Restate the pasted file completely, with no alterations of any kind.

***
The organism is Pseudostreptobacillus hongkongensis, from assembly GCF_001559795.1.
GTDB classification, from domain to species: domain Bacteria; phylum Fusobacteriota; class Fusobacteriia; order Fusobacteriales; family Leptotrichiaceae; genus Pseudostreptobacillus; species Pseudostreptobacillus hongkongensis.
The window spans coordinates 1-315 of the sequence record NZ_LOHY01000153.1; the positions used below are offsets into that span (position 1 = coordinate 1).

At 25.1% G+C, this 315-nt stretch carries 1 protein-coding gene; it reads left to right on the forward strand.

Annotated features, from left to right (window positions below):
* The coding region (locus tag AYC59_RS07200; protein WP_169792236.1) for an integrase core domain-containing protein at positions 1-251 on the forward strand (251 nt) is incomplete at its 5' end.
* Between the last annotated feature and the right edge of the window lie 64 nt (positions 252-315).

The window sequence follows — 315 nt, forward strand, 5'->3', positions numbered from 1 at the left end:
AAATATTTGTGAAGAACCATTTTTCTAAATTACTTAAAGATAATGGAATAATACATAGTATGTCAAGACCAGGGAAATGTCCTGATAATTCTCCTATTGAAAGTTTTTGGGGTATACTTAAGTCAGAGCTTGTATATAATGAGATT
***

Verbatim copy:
The organism is Pseudostreptobacillus hongkongensis, from assembly GCF_001559795.1.
GTDB classification, from domain to species: domain Bacteria; phylum Fusobacteriota; class Fusobacteriia; order Fusobacteriales; family Leptotrichiaceae; genus Pseudostreptobacillus; species Pseudostreptobacillus hongkongensis.
The window spans coordinates 1-315 of the sequence record NZ_LOHY01000153.1; the positions used below are offsets into that span (position 1 = coordinate 1).

At 25.1% G+C, this 315-nt stretch carries 1 protein-coding gene; it reads left to right on the forward strand.

Annotated features, from left to right (window positions below):
* The coding region (locus tag AYC59_RS07200; protein WP_169792236.1) for an integrase core domain-containing protein at positions 1-251 on the forward strand (251 nt) is incomplete at its 5' end.
* Between the last annotated feature and the right edge of the window lie 64 nt (positions 252-315).

The window sequence follows — 315 nt, forward strand, 5'->3', positions numbered from 1 at the left end:
AAATATTTGTGAAGAACCATTTTTCTAAATTACTTAAAGATAATGGAATAATACATAGTATGTCAAGACCAGGGAAATGTCCTGATAATTCTCCTATTGAAAGTTTTTGGGGTATACTTAAGTCAGAGCTTGTATATAATGAGATT